As if the prospect of a new beginning for England were not enough to dwell on, tonight carries a more profound significance for Wayne Rooney than for most of those whom Fabio Capello will send out at Wembley.
The meaning of the 50th anniversary of the Munich disaster has been demonstrated graphically to United's squad in recent days and Rooney, perhaps more than any of the club's non-Mancunians, has been deeply affected by the DVD of the disaster the players have been shown and by an accompanying talk provided by Sir Bobby Charlton. He says he will carry that into the Switzerland game.
"It will be a big day," Rooney said. "I'm sure something will happen with the Switzerland game in terms of remembering those who lost their lives." The FA has settled on holding a minute's silence at Wembley, after discussions with United, despite fears that some fans may try to sabotage it."The important thing is paying our respects and making sure those who died are remembered," Rooney added.
Comparisons between Rooney and Duncan Edwards – today's great English hope is just a year older than his forerunner was when he died 15 days after the crash – are irresistible, even though Sir Bobby waves away suggestions that Rooney's name can be uttered in the same breath as Edwards' just yet. "It's not even worth mentioning," he says. "We can talk about Wayne Rooney when he's retired."
But Rooney, a player not generally given to making public pronouncements, had more to say than most of his team-mates when asked to talk about Munich recently and that DVD, combined with the huge image of Sir Matt Busby's team lining up before their last game against Red Star Belgrade, which hangs in their Carrington dressing room, has evidently hit a nerve. "It wasn't easy to watch the DVD," he admitted. "It was extremely sad. Obviously, we saw the way they were playing before the disaster and you could see they were a good, young team growing together. It was incredible that the team was playing again [in the FA Cup against Sheffield Wednesday] only two weeks after the crash."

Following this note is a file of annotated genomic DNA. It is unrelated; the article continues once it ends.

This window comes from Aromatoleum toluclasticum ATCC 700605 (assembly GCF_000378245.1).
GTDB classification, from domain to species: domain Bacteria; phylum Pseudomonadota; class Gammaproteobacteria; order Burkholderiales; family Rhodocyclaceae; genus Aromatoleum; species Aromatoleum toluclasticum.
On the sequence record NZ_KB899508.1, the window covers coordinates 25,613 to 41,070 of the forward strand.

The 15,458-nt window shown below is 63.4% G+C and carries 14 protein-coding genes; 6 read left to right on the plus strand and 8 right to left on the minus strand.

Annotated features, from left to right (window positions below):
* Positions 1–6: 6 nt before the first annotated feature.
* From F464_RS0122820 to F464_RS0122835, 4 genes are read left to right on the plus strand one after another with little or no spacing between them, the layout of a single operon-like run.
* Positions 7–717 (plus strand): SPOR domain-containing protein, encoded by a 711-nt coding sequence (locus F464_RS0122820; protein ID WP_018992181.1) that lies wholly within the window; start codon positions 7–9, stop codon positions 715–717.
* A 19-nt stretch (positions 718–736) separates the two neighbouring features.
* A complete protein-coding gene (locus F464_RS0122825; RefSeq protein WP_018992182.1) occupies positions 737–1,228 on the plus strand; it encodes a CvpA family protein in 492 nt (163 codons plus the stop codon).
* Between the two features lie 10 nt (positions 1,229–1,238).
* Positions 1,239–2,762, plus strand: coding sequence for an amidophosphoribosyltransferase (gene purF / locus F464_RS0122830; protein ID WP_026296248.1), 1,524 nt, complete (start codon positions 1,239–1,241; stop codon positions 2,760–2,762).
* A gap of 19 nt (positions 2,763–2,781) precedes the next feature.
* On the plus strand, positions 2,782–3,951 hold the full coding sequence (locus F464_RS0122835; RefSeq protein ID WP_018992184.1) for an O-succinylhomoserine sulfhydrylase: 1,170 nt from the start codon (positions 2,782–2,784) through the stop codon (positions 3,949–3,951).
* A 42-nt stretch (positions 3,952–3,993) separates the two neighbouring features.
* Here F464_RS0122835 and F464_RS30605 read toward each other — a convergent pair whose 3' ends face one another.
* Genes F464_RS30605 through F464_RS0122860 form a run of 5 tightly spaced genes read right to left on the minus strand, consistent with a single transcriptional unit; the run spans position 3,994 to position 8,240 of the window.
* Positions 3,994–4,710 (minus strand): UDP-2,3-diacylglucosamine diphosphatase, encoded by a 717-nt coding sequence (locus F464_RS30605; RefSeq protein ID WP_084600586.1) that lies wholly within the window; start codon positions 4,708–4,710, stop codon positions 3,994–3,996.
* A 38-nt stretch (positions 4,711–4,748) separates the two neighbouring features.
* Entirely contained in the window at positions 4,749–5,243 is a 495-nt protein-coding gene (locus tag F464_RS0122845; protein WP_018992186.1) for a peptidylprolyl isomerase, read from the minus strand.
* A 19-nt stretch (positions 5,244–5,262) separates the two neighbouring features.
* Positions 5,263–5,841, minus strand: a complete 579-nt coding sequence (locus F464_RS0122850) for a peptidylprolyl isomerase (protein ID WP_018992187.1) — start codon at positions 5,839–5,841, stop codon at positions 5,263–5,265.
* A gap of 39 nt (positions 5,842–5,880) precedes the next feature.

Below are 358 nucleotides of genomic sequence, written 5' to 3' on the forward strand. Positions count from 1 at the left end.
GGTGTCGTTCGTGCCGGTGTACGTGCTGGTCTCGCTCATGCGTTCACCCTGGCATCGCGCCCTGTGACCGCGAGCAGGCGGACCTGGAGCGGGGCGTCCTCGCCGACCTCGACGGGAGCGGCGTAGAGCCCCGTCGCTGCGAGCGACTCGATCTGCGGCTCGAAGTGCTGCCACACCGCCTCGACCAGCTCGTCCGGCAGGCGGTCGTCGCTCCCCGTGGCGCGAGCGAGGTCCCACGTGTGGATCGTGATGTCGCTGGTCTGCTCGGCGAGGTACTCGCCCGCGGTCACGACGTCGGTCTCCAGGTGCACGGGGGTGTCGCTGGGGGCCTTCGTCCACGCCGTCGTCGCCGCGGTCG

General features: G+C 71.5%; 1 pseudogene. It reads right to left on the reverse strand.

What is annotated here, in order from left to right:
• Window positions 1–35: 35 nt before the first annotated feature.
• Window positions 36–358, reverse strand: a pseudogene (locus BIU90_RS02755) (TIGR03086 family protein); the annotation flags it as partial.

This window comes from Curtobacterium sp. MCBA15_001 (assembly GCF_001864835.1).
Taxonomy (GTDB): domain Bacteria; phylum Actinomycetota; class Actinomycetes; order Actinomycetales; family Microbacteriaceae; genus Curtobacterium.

Sir Bobby's influence around Old Trafford seems to be an important one, on a surprising number of levels, for Rooney. "You see him around the club all the time [and] he's really easy to talk to," said Rooney. "You can speak to him about anything: your personal life, your football, anything. Just speaking to him you can see how much he loves the club and how much it means to him. It was fascinating to speak to him about the disaster, hear his story of what happened and learn a bit more about the history of what happened."
Sir Bobby evidently did not pull too many punches about the burden of responsibility the United players carry when he addressed them on Munich at Carrington, a few weeks back. "He put a bit of pressure on us to win [the European Cup]," Rooney said. "It would be a great achievement for us to win [it], not just for ourselves, but for the Busby Babes themselves. He said how fitting it would be."
Rooney seems to appreciate the financial gulf between Edwards' days and his own, but he insisted that their motivations were the same. "To be a footballer, whether it's now, 10 years ago, 20 years ago or 50 years ago, is something you just love doing," he said. "Obviously, we get some great rewards [now] and are able to enjoy the finer things in life, but I've said many times that if I wasn't a professional footballer I'd be playing down the park with my mates every weekend. It's something we just love doing.
"I'm sure the players of 50 years ago would have loved to be playing now with everything that comes with the modern game. I'm sure most of them probably could have played in today's game. There's a big responsibility on us as players these days, and we have to try to live up to that responsibility."
For a player whose club manager has told him to relax if he wants to score more goals, there are more than enough reflections to carry into one match.